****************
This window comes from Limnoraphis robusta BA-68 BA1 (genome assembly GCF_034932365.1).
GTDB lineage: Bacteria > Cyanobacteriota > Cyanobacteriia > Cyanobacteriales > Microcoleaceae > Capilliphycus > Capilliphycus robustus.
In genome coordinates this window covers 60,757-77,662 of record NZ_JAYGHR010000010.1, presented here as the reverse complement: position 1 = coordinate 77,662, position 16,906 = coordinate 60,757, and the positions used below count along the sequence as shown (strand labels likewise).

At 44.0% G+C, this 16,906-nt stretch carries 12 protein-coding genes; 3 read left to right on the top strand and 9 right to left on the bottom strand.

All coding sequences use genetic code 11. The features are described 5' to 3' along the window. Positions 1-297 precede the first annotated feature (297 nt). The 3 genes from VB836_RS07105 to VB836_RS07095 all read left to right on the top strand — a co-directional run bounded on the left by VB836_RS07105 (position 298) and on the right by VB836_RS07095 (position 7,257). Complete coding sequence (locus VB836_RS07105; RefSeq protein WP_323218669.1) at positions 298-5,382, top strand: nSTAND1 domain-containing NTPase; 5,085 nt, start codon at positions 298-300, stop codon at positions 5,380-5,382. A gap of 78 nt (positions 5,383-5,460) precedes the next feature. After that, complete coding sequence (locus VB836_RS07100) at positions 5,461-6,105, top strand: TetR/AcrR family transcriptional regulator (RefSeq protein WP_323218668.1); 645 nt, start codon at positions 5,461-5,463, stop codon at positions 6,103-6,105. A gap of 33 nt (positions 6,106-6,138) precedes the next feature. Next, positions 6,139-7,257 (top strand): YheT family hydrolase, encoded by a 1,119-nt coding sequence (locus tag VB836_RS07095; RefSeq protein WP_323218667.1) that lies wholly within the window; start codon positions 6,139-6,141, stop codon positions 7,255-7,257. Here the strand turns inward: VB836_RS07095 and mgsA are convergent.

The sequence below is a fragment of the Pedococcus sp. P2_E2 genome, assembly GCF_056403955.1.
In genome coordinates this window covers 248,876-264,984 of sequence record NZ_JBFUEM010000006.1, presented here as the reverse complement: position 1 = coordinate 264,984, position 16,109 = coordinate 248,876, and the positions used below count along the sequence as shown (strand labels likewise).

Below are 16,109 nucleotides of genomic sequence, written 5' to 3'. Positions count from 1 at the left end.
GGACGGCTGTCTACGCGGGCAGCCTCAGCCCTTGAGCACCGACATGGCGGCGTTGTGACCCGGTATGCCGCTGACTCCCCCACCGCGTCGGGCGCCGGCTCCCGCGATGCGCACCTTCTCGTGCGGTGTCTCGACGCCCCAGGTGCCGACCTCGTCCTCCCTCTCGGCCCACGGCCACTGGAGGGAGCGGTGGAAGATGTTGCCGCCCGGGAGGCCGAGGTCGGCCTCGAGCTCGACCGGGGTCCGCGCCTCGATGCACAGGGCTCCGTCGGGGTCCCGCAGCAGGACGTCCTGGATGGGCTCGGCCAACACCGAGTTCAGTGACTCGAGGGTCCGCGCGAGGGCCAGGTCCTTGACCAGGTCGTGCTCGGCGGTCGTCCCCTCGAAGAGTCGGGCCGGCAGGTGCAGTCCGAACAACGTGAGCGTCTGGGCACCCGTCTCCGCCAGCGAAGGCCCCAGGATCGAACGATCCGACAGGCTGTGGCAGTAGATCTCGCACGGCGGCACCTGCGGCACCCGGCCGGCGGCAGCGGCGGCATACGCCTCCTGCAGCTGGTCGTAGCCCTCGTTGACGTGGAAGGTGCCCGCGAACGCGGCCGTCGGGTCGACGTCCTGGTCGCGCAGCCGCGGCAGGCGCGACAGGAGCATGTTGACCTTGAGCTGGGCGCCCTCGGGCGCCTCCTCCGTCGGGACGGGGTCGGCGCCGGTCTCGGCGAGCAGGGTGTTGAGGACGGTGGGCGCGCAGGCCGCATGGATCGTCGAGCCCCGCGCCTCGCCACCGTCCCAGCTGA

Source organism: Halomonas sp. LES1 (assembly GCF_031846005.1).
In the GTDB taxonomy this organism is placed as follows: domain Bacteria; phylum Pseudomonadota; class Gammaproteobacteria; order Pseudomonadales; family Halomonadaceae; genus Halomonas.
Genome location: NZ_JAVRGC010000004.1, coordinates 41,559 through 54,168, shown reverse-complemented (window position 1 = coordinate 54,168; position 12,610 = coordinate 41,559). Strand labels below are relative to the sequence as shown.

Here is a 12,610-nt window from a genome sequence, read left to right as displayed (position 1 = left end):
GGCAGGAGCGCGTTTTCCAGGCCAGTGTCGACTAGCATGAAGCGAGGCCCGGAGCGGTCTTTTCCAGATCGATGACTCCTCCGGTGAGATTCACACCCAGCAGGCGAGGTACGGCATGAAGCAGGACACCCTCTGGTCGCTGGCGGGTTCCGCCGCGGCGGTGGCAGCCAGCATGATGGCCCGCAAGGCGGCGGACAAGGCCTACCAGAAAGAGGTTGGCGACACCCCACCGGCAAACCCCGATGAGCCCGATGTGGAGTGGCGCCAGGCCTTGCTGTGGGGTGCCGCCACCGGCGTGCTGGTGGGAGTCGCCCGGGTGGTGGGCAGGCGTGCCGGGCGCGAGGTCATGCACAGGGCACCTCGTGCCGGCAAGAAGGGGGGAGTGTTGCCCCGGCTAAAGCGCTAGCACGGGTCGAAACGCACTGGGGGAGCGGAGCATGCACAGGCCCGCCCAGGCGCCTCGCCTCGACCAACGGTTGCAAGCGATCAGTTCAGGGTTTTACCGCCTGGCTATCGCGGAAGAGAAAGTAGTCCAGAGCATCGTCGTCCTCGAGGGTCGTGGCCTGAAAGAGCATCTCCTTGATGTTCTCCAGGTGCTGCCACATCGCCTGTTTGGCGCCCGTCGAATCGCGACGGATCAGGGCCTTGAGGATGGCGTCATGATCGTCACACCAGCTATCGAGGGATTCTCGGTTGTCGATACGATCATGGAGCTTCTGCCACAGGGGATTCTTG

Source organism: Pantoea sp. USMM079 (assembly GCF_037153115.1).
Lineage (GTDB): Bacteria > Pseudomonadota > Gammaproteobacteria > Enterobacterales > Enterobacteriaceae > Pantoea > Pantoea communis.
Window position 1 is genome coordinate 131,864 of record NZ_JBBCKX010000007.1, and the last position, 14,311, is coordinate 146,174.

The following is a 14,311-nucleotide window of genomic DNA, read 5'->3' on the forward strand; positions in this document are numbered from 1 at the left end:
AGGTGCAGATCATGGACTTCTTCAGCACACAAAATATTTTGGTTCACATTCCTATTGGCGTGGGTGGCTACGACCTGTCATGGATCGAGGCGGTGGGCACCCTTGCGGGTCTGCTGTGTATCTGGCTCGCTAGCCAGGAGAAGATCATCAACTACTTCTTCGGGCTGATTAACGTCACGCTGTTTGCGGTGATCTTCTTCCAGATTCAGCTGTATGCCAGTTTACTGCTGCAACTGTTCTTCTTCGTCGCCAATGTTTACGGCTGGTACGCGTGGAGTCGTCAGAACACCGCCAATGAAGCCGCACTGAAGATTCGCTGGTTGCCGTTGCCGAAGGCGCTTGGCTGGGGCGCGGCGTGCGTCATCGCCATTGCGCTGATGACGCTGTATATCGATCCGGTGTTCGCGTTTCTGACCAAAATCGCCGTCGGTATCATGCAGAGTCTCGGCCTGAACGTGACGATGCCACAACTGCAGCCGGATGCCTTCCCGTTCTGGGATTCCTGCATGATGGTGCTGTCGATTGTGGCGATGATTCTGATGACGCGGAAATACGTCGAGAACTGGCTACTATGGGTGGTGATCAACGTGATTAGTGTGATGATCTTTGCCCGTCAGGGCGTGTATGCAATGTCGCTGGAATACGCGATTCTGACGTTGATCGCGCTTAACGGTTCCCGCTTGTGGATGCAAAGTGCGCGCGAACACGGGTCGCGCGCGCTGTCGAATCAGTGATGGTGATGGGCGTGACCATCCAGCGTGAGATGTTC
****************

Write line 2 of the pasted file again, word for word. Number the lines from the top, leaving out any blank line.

GTDB lineage: Bacteria > Cyanobacteriota > Cyanobacteriia > Cyanobacteriales > Microcoleaceae > Capilliphycus > Capilliphycus robustus.